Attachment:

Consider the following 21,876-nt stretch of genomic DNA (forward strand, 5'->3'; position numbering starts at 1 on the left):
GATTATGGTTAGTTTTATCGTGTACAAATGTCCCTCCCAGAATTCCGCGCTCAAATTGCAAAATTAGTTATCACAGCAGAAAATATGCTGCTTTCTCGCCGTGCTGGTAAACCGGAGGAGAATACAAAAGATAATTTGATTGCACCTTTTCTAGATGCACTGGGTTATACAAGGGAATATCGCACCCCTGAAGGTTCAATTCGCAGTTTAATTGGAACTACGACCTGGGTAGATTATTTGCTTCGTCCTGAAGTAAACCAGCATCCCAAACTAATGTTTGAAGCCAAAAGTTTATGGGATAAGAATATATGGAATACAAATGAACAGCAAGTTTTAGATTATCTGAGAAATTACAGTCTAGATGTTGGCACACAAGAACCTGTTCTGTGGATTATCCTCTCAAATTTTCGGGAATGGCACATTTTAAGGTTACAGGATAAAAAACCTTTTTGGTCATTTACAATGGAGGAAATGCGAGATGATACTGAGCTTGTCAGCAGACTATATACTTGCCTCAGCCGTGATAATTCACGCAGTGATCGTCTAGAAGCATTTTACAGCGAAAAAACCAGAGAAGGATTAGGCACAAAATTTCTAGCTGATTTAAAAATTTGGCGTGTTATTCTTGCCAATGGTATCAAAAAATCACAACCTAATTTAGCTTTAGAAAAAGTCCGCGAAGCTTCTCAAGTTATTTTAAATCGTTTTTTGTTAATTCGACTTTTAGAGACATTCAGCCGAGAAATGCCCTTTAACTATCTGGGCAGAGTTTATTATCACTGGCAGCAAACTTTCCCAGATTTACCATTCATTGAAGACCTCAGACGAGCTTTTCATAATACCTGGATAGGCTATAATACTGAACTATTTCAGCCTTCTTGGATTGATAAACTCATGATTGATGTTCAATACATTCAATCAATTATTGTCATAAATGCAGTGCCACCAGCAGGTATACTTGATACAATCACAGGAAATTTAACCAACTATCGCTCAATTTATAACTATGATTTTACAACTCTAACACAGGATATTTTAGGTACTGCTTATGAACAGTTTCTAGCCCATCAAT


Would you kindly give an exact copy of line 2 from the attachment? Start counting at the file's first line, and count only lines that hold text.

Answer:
GATTATGGTTAGTTTTATCGTGTACAAATGTCCCTCCCAGAATTCCGCGCTCAAATTGCAAAATTAGTTATCACAGCAGAAAATATGCTGCTTTCTCGCCGTGCTGGTAAACCGGAGGAGAATACAAAAGATAATTTGATTGCACCTTTTCTAGATGCACTGGGTTATACAAGGGAATATCGCACCCCTGAAGGTTCAATTCGCAGTTTAATTGGAACTACGACCTGGGTAGATTATTTGCTTCGTCCTGAAGTAAACCAGCATCCCAAACTAATGTTTGAAGCCAAAAGTTTATGGGATAAGAATATATGGAATACAAATGAACAGCAAGTTTTAGATTATCTGAGAAATTACAGTCTAGATGTTGGCACACAAGAACCTGTTCTGTGGATTATCCTCTCAAATTTTCGGGAATGGCACATTTTAAGGTTACAGGATAAAAAACCTTTTTGGTCATTTACAATGGAGGAAATGCGAGATGATACTGAGCTTGTCAGCAGACTATATACTTGCCTCAGCCGTGATAATTCACGCAGTGATCGTCTAGAAGCATTTTACAGCGAAAAAACCAGAGAAGGATTAGGCACAAAATTTCTAGCTGATTTAAAAATTTGGCGTGTTATTCTTGCCAATGGTATCAAAAAATCACAACCTAATTTAGCTTTAGAAAAAGTCCGCGAAGCTTCTCAAGTTATTTTAAATCGTTTTTTGTTAATTCGACTTTTAGAGACATTCAGCCGAGAAATGCCCTTTAACTATCTGGGCAGAGTTTATTATCACTGGCAGCAAACTTTCCCAGATTTACCATTCATTGAAGACCTCAGACGAGCTTTTCATAATACCTGGATAGGCTATAATACTGAACTATTTCAGCCTTCTTGGATTGATAAACTCATGATTGATGTTCAATACATTCAATCAATTATTGTCATAAATGCAGTGCCACCAGCAGGTATACTTGATACAATCACAGGAAATTTAACCAACTATCGCTCAATTTATAACTATGATTTTACAACTCTAACACAGGATATTTTAGGTACTGCTTATGAACAGTTTCTAGCCCATCAAT